Facebook in legal face off with ConnectU
Social networking sites are getting ready to do battle once more -- but this time, they are swapping the internet for the court room.
Relative new kid on the block Facebook is fighting to stay open for business after a lawsuit was filed in the US alleging its creator stole the idea for the site.
Founders of the rival social networking site ConnectU have brought the suit in the US claiming that Facebook founder Mark Zuckerberg stole the idea for Facebook from them after they asked him to help finish some work on the software and database. The action alleges fraud, copyright infringement and misappropriation of trade secrets.
The lawsuit is seeking to shut down Facebook and have the company handed over to the founders of ConnectU -- brothers Cameron and Tyler Winklevoss, and Divya Narenda. According to the suit, the three ConnectU founders began developing their Harvard social networking site in December 2002, drafting in Zuckerberg in November 2003 to help them finish the software. However, the suit alleges that Zuckerberg never finished the software, and instead launched his own site, Thefacebook.com, in February 2004. ConnectU didn't open its virtual doors until May 2004.
Both networks do have some similarities. For example, they originally were aimed at college students, allow users to create their online profiles with pictures, personal details and personal information, and give users the chance to create networks of people who share similar interests, jobs or went to the same school.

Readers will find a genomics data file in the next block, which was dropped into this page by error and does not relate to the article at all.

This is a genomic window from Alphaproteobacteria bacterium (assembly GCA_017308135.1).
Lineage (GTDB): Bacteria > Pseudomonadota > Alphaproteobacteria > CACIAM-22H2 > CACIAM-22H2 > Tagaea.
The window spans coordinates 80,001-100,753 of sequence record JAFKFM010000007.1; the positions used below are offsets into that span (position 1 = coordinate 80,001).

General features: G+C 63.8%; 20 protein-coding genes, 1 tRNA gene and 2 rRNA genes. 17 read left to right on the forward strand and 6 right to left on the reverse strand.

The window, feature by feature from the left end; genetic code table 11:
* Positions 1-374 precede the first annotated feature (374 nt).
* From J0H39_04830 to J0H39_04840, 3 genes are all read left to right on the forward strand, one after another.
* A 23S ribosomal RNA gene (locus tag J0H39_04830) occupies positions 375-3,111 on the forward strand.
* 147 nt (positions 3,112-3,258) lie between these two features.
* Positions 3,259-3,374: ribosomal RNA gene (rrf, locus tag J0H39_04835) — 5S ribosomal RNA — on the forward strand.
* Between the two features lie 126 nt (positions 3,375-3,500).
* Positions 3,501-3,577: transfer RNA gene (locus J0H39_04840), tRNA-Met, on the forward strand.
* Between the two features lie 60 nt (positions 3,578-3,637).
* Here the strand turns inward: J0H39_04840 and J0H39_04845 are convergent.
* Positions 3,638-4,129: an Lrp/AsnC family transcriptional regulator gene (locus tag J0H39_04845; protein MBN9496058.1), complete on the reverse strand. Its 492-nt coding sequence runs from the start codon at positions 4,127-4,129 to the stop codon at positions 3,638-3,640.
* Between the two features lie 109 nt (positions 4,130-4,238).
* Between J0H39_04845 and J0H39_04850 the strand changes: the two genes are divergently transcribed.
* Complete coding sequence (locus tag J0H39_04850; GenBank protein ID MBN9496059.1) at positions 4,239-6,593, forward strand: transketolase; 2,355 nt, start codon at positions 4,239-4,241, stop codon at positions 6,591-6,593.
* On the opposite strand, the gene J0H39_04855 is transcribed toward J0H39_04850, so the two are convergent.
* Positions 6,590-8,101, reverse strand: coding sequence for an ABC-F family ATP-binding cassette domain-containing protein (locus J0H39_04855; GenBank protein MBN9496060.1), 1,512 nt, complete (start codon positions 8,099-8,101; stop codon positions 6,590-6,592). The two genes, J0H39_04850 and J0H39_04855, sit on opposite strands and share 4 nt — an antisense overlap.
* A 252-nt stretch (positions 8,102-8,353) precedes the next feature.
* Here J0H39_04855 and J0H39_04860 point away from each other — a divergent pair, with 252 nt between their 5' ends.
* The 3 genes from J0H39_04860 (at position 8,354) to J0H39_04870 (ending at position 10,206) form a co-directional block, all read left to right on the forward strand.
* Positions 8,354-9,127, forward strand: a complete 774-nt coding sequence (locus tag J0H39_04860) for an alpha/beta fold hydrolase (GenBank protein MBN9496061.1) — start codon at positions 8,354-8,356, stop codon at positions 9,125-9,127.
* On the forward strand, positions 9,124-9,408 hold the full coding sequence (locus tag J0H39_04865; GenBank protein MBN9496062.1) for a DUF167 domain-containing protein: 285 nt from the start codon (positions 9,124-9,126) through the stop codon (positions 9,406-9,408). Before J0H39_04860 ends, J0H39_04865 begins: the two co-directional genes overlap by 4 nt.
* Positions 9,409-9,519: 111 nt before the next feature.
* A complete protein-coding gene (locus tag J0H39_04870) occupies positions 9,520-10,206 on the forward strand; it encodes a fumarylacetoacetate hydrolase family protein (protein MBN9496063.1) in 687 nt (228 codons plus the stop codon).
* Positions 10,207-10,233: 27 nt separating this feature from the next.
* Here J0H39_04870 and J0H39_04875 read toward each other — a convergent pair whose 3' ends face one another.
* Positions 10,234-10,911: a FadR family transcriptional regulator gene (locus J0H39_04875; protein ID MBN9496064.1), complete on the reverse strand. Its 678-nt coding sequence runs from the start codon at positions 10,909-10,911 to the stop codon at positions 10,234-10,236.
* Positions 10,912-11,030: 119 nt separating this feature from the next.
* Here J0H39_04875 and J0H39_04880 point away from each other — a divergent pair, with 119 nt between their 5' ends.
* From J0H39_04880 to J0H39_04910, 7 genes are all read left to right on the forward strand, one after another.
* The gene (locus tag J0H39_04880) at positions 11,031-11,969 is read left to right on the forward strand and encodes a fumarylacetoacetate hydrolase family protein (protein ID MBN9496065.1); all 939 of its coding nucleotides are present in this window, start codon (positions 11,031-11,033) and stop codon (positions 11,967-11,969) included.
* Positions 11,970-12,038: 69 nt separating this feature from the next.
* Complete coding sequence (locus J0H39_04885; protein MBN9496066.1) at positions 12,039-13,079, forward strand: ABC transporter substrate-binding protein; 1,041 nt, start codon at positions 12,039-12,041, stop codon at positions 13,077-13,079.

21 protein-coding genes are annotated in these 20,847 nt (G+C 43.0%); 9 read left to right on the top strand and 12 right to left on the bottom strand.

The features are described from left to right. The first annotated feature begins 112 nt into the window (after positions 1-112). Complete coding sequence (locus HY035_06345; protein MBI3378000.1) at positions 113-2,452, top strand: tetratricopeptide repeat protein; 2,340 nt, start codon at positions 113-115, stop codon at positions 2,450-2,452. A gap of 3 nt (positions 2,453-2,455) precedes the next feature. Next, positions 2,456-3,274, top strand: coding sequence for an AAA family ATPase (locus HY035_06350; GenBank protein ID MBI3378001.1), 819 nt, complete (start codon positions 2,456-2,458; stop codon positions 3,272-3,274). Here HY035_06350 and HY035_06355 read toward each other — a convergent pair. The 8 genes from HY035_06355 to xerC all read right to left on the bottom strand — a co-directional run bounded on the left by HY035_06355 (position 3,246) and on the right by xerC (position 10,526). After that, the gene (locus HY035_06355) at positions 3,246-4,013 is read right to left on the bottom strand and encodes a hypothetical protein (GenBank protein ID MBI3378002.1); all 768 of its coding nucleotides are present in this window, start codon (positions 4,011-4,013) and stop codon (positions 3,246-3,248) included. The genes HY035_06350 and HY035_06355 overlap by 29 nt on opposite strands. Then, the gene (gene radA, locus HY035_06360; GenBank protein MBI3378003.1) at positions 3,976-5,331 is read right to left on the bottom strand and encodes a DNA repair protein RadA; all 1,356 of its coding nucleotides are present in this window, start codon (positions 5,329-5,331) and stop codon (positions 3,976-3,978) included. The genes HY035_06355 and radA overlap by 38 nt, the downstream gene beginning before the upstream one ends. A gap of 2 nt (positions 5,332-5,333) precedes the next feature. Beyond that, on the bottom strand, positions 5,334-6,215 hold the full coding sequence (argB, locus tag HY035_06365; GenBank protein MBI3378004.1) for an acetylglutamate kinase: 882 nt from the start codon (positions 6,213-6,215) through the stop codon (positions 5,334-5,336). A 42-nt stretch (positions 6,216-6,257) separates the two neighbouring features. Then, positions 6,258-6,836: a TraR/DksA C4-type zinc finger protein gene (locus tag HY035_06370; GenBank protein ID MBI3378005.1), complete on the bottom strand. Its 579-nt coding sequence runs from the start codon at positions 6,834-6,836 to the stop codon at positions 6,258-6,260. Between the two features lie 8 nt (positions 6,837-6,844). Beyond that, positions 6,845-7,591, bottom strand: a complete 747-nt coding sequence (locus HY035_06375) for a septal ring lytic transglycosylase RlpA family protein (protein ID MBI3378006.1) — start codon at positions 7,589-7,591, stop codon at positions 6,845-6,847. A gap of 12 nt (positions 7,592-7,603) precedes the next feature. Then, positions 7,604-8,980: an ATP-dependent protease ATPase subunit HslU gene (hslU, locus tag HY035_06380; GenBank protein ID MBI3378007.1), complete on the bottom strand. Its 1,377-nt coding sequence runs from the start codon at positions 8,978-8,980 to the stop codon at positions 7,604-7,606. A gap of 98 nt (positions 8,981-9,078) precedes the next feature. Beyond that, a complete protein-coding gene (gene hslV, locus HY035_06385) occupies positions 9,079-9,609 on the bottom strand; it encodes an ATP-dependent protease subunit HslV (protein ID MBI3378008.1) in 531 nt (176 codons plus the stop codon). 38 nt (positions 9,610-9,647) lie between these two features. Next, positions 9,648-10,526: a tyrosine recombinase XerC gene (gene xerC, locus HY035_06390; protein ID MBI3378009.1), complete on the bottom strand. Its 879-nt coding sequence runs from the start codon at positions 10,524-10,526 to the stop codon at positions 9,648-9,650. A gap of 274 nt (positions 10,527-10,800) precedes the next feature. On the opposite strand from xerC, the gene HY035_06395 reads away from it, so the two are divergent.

However, Facebook has built up a user base of some 31 million, compared to the 70,000 for ConnectU. Facebook has also attracted some high profile interest, with internet giant Yahoo making a USD1 billion offer for Facebook, which was subsequently rejected by the firm.
Facebook has quickly become a force to be reckoned with in the social networking scene, taking on established giants such as MySpace and Bebo. The firm recently launched its Facebook Platform that opened up the social networking site to third party developers.
Already more than 85 applications have been built for Facebook, including photo slide shows, an application to send video messages to friends within the site, a music recommendation service and a music player. Heavyweights such as Microsoft and Amazon.com have also got involved with Facebook Platform.
Meanwhile, Zuckerberg denies ConnectU's allegations and has asked the court to dismiss the action. Although Facebook is keeping tight lipped on the matter, court papers filed claim that there is no evidence to support ConnectU's "broad brush" allegations. The hearing takes place on Wednesday in Boston.